Obama said he was sending Secretary of State John Kerry to meet with Russian Foreign Minister Sergey Lavrov on Thursday in Geneva, while he will continue talks with Russian President Vladimir Putin. At the same time, Obama said the United States and its allies would work with Russia and China to present a resolution to the United Nations Security Council requiring Assad to give up his chemical weapons and to ultimately destroy them under international control.
In the interim, the military will be ready, maintaining a credible pressure on Assad. Directly addressing criticism over his own vow of limited strikes, Obama said some lawmakers have said “there’s no point in simply doing a pinprick strike in Syria.”
“Let me make something clear: The United States military doesn’t do pinpricks,” the president said. “Even a limited strike will send a message to Assad that no other nation can deliver.”
The speech capped a frenetic 10 days that began with military action seeming imminent until Obama unexpectedly announced he would seek congressional authorization for the use of force against Assad. Congressional opposition from an unusual coalition of conservative Republicans and liberal Democrats stalled the commander in chief’s push for authority as lawmakers challenged the administration’s contention that U.S. national security interests were at stake.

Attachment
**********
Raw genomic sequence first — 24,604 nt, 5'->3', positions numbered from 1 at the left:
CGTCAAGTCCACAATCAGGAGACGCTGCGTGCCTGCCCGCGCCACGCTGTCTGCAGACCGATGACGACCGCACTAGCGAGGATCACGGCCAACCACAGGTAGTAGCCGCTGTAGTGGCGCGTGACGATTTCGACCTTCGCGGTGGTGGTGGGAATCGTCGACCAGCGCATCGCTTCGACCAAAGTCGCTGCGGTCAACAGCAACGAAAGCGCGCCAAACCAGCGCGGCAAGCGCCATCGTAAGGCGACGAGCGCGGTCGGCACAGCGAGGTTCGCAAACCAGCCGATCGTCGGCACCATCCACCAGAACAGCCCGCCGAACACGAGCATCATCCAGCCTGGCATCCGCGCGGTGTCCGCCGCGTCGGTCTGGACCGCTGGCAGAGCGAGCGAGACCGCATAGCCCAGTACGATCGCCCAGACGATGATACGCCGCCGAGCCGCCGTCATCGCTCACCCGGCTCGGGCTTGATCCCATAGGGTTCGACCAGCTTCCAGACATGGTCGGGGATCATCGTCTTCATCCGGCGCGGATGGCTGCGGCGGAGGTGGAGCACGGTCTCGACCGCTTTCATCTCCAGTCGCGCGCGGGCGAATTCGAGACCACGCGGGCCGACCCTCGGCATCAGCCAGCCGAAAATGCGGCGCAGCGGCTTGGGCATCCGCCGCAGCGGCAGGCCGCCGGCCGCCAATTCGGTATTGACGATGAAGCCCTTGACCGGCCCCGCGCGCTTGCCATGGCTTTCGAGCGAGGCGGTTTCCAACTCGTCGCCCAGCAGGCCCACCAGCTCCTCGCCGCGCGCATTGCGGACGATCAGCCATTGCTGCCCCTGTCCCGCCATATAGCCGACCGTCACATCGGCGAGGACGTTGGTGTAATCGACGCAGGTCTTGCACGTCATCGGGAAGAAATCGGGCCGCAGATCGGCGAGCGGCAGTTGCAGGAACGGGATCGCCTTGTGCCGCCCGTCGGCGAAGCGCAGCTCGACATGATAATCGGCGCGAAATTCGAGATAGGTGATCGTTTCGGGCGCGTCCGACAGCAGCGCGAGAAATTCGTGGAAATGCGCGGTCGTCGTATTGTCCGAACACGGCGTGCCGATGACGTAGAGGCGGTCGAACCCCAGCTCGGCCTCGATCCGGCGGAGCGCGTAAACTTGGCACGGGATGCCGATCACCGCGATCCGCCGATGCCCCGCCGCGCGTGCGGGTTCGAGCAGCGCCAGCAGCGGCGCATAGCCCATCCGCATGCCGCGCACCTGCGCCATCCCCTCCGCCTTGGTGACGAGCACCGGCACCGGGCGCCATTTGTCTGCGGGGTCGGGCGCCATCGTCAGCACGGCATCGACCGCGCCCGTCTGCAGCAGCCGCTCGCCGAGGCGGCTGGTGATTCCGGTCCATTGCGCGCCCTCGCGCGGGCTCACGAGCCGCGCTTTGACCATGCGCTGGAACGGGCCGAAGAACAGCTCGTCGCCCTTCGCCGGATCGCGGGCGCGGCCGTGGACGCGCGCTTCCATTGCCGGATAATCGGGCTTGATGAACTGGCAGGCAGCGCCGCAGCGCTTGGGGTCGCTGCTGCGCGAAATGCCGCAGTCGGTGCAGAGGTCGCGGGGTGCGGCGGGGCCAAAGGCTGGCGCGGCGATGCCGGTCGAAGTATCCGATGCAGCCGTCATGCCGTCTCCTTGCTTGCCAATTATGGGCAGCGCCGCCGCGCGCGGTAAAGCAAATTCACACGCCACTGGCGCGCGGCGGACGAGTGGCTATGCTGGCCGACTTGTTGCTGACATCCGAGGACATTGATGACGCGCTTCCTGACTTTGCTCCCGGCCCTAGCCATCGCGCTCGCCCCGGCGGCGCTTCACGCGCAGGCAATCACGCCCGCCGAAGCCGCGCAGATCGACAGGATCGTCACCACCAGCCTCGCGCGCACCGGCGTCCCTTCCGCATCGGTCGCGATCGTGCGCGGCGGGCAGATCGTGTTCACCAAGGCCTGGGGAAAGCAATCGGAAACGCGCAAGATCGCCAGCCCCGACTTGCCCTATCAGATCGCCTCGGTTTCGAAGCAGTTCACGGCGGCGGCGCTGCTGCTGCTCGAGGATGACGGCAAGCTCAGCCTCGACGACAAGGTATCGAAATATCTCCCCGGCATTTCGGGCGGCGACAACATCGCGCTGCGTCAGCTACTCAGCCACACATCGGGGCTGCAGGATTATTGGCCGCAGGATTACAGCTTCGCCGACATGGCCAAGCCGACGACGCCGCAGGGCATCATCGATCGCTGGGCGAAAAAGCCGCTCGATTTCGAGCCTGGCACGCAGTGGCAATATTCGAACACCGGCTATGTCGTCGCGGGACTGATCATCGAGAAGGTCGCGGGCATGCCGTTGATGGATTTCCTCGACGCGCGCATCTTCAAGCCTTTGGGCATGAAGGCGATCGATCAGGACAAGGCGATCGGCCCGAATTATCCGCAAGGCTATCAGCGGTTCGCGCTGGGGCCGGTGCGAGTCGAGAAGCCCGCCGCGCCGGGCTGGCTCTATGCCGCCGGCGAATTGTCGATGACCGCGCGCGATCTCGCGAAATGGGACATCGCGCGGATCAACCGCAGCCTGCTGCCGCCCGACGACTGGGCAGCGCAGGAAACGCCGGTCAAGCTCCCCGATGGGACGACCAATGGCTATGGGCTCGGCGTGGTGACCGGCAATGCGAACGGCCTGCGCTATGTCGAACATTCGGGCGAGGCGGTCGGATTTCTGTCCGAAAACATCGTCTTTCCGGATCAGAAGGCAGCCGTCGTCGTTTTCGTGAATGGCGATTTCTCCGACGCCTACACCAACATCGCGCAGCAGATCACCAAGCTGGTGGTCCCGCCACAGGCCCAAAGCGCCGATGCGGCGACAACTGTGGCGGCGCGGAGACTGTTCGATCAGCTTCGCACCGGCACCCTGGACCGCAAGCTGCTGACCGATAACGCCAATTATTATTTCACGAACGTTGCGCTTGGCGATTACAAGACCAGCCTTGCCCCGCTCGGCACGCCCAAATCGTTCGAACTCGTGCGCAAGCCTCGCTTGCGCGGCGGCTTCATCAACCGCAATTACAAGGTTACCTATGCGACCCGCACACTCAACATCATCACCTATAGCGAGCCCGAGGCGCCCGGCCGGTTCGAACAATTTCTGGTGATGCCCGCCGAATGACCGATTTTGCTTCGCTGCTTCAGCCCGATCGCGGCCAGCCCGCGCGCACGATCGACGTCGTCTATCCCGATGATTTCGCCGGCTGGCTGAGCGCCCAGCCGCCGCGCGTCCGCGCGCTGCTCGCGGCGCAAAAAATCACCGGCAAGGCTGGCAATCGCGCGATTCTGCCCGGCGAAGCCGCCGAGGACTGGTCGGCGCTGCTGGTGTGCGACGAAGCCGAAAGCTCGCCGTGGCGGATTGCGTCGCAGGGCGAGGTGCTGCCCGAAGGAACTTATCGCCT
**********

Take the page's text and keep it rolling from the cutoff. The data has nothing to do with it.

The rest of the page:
Obama also struggled in building international support for a military attack designed to degrade Assad’s ability to use chemical weapons.
Assad’s patron, Russia, has blocked U.S. attempts to rally the U.N. Security Council behind a military strike. But Monday, after an off-the-cuff remark by Kerry, it spoke favorably about requiring Syria to surrender control of its chemical weapons, and the Syrian foreign minister did likewise.
The foreign minister, Walid al-Moallem, said Tuesday that his government was ready to turn over its chemical weapons stockpile in line with Russia’s proposal in order “to thwart U.S. aggression.” He also said Syria was prepared to sign an international chemical treaty it long has rejected — a step it can take on its own at any time without U.S. or U.N. supervision.